June 17, 2015
Re: Impact on Property Taxes When Implementing an Element of Pension and Benefits “Roadmap” Report
As we have previously reported, one of the recommendations of the Governor’s “Roadmap to Resolution” report is to have local boards of education assume the cost of local education retiree health benefits, which is currently a state obligation, as well as the new retirement plan for local(K-12) education employees. In response to that recommendation, the League of Municipalities partnered with New Jersey School Boards Association to assess the impact such a cost transfer would have on both municipal and school district taxpayers. This assessment can help you understand the potential cost to your municipality for assuming part or all current and/or previously unfunded or underfunded employer contributions of the Teachers Annuity Pension Fund (TPAF). A copy of the report is available at http://www.njslom.org/letters/LOM-SBA-PENSION-STUDY.pdf
We employed Raphael J. Caprio, Ph.D., Director of Bloustein Center for Local Government Research, Rutgers University to provide a policy neutral analysis that seeks an informed answer to the potential (and estimated) impact on each municipality for each one percent “employer” contribution that would need to be raised on the local level should local boards of education be asked to fund part, or all, of the employer TPAF contribution.
Using information from the NJ Transparency website Dr. Caprio has provided a report that is broken down by municipality. For each regional or consolidated district, the equalized value for each member municipality in the district was utilized to approximate the proportional responsibility of salaries (and potential pension contributions) for each regional or consolidated district municipality. For each “regional” or “consolidated” district, the actual reported TPAF salary for 2014 was then distributed amongst member communities. These calculations involve the overwhelming percentage of total potential board estimates to municipal conversation.
In sending-receiving districts, however, the number of students will vary considerably depending upon the local and partnership. Further future tuition adjustments associated with any local liability are unknown as the receiving board will be required to assess its own increased cost. So we caution that municipal estimates for sending districts are probably low, while concurrently our estimates for receiving districts are probably high.
Since the potential employer “pension match” is still a hypothetical, the 1% liability is used so you can easily calculate various scenarios or policy proposals. For example, a potential employer liability might be proposed at 13% of the total salaries; knowing the cost of each 1% of total salaries enables a fairly easy calculation of the average impact on each residential property owner by simply multiplying the 1% calculation by 13. Accordingly, a 1% estimate which might be, as an example, $12.50, would be easily determined to be an estimated annual property tax increase of $162.50 per property taxpayer.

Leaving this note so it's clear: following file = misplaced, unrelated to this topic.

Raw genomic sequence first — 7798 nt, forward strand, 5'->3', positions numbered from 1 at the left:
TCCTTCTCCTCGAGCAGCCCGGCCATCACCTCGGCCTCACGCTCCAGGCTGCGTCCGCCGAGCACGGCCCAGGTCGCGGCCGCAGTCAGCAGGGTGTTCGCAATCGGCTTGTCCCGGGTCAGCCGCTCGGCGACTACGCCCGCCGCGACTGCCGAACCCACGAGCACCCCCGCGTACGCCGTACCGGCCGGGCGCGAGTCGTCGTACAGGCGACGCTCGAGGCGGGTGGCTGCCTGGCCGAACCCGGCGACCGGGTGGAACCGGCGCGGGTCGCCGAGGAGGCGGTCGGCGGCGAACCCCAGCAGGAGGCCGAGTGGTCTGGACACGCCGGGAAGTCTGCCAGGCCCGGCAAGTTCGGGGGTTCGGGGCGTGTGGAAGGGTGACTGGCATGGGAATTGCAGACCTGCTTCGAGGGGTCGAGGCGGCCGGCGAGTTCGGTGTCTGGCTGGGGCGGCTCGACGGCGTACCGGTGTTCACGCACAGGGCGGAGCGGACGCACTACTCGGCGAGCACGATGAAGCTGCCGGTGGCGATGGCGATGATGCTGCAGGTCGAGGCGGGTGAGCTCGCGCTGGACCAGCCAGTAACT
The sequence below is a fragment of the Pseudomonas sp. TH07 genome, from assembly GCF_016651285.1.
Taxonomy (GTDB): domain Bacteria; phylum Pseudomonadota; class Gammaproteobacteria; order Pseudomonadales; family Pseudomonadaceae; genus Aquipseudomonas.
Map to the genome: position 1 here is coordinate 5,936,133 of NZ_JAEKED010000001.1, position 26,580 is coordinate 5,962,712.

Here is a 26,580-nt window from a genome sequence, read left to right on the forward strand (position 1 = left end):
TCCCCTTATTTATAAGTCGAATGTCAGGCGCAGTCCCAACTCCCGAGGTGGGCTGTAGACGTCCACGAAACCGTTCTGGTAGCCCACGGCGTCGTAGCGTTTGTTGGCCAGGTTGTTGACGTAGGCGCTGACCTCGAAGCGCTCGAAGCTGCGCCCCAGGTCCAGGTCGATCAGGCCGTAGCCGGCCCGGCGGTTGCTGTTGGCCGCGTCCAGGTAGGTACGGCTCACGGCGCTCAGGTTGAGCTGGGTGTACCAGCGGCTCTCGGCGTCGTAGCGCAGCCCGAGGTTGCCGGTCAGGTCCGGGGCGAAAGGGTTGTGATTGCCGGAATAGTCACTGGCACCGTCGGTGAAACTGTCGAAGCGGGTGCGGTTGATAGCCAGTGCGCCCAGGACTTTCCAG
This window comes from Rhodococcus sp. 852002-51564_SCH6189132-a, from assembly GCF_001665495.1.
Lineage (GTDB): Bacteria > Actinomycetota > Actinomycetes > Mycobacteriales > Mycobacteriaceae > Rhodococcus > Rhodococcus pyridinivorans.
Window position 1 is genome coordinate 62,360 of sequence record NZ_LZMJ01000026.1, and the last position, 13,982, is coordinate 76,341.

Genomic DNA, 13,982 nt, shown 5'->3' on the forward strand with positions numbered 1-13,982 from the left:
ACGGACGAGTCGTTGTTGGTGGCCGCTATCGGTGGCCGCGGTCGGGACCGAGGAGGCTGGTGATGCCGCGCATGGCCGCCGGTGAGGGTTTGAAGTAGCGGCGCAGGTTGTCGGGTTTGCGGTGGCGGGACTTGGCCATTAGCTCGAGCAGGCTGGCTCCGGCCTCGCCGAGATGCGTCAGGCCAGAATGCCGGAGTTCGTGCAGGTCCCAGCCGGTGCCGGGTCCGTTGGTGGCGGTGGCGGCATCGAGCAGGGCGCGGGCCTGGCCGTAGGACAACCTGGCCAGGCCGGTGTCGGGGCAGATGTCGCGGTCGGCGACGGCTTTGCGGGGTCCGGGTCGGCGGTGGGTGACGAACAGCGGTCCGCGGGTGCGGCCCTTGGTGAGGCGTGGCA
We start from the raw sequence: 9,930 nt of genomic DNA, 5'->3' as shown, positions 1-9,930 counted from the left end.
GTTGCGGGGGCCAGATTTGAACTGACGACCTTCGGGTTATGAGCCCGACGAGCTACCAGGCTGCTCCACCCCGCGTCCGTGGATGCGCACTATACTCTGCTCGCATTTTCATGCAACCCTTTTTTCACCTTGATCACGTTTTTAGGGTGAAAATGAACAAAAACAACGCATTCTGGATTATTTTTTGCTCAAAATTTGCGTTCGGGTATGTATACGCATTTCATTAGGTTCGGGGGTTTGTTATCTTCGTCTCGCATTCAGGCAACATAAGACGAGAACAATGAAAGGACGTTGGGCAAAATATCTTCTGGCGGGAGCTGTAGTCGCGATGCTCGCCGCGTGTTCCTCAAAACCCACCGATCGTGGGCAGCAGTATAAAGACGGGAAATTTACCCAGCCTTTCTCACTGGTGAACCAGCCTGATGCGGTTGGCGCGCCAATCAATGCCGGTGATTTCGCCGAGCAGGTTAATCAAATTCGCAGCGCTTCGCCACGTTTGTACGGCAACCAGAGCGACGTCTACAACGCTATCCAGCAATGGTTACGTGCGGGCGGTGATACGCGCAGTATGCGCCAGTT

It is important to note that this report analyzes the impact of property tax payer assumption of the school district employer’s share of only teacher pension costs. It does not address other recent proposals, such as shifting the employer cost of teachers’ (and other board of education employees’) post-retirement medical benefits from the state to local school districts, nor the hypothetical impact from health benefit proposals that may or may not be available or dedicated to offset some of the estimated cost increases. Reliable numbers for such hypotheticals are not currently available from the Roadmap Commission.
We strongly believe this report will be able to assist you in determining the impact of elements of the “Roadmap to Resolution” report on your municipality.
If you have any questions or need additional information please do not hesitate to contact Lori Buckelew, at email@example.com or 609-695-3481 ext. 112.
Very truly yours,
Brian C. Wahler Joseph Tempesta, Jr.
League President League 1st Vice President
Mayor, Piscataway Mayor, West Caldwell
Albert B. Kelly James Cassella
League 2nd Vice President League 3rd Vice President
Mayor, Bridgeton Mayor, East Rutherford